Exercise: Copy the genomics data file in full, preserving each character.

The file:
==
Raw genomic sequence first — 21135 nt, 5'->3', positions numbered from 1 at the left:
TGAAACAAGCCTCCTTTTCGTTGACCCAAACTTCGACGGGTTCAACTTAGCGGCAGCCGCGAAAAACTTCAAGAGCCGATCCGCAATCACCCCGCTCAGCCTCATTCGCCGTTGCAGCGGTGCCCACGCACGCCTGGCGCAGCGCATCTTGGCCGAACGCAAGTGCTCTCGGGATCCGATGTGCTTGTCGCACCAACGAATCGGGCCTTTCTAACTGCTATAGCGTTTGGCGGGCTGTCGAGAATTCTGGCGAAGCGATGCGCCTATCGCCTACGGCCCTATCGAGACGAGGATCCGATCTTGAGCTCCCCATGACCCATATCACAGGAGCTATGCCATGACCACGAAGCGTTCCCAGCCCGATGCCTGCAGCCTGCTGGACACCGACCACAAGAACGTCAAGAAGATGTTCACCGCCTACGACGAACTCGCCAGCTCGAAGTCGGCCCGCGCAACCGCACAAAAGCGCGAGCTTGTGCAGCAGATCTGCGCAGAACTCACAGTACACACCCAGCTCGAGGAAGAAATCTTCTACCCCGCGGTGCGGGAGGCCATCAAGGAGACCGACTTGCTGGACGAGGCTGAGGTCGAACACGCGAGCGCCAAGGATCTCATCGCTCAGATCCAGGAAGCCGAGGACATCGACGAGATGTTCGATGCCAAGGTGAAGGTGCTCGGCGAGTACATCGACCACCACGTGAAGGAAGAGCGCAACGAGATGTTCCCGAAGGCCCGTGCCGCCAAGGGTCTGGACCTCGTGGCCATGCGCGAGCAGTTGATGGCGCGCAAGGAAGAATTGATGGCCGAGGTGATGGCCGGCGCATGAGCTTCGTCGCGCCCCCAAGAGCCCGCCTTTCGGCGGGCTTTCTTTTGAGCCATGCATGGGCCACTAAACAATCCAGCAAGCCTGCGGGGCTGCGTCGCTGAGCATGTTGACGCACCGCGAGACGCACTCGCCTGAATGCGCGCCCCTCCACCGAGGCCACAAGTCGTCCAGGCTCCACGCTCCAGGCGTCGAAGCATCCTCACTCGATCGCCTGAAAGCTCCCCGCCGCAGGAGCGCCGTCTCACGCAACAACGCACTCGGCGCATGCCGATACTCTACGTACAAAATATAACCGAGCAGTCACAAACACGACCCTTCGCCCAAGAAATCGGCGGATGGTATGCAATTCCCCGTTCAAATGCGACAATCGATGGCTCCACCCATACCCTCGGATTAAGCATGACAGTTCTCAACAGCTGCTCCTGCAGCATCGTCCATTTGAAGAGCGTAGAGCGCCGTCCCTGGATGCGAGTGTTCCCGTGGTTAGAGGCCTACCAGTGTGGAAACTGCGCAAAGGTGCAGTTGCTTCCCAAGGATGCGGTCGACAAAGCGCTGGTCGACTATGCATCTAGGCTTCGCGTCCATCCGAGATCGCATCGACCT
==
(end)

Raw genomic sequence first — 21135 nt, 5'->3', positions numbered from 1 at the left:
TGAAACAAGCCTCCTTTTCGTTGACCCAAACTTCGACGGGTTCAACTTAGCGGCAGCCGCGAAAAACTTCAAGAGCCGATCCGCAATCACCCCGCTCAGCCTCATTCGCCGTTGCAGCGGTGCCCACGCACGCCTGGCGCAGCGCATCTTGGCCGAACGCAAGTGCTCTCGGGATCCGATGTGCTTGTCGCACCAACGAATCGGGCCTTTCTAACTGCTATAGCGTTTGGCGGGCTGTCGAGAATTCTGGCGAAGCGATGCGCCTATCGCCTACGGCCCTATCGAGACGAGGATCCGATCTTGAGCTCCCCATGACCCATATCACAGGAGCTATGCCATGACCACGAAGCGTTCCCAGCCCGATGCCTGCAGCCTGCTGGACACCGACCACAAGAACGTCAAGAAGATGTTCACCGCCTACGACGAACTCGCCAGCTCGAAGTCGGCCCGCGCAACCGCACAAAAGCGCGAGCTTGTGCAGCAGATCTGCGCAGAACTCACAGTACACACCCAGCTCGAGGAAGAAATCTTCTACCCCGCGGTGCGGGAGGCCATCAAGGAGACCGACTTGCTGGACGAGGCTGAGGTCGAACACGCGAGCGCCAAGGATCTCATCGCTCAGATCCAGGAAGCCGAGGACATCGACGAGATGTTCGATGCCAAGGTGAAGGTGCTCGGCGAGTACATCGACCACCACGTGAAGGAAGAGCGCAACGAGATGTTCCCGAAGGCCCGTGCCGCCAAGGGTCTGGACCTCGTGGCCATGCGCGAGCAGTTGATGGCGCGCAAGGAAGAATTGATGGCCGAGGTGATGGCCGGCGCATGAGCTTCGTCGCGCCCCCAAGAGCCCGCCTTTCGGCGGGCTTTCTTTTGAGCCATGCATGGGCCACTAAACAATCCAGCAAGCCTGCGGGGCTGCGTCGCTGAGCATGTTGACGCACCGCGAGACGCACTCGCCTGAATGCGCGCCCCTCCACCGAGGCCACAAGTCGTCCAGGCTCCACGCTCCAGGCGTCGAAGCATCCTCACTCGATCGCCTGAAAGCTCCCCGCCGCAGGAGCGCCGTCTCACGCAACAACGCACTCGGCGCATGCCGATACTCTACGTACAAAATATAACCGAGCAGTCACAAACACGACCCTTCGCCCAAGAAATCGGCGGATGGTATGCAATTCCCCGTTCAAATGCGACAATCGATGGCTCCACCCATACCCTCGGATTAAGCATGACAGTTCTCAACAGCTGCTCCTGCAGCATCGTCCATTTGAAGAGCGTAGAGCGCCGTCCCTGGATGCGAGTGTTCCCGTGGTTAGAGGCCTACCAGTGTGGAAACTGCGCAAAGGTGCAGTTGCTTCCCAAGGATGCGGTCGACAAAGCGCTGGTCGACTATGCATCTAGGCTTCGCGTCCATCCGAGATCGCATCGACCT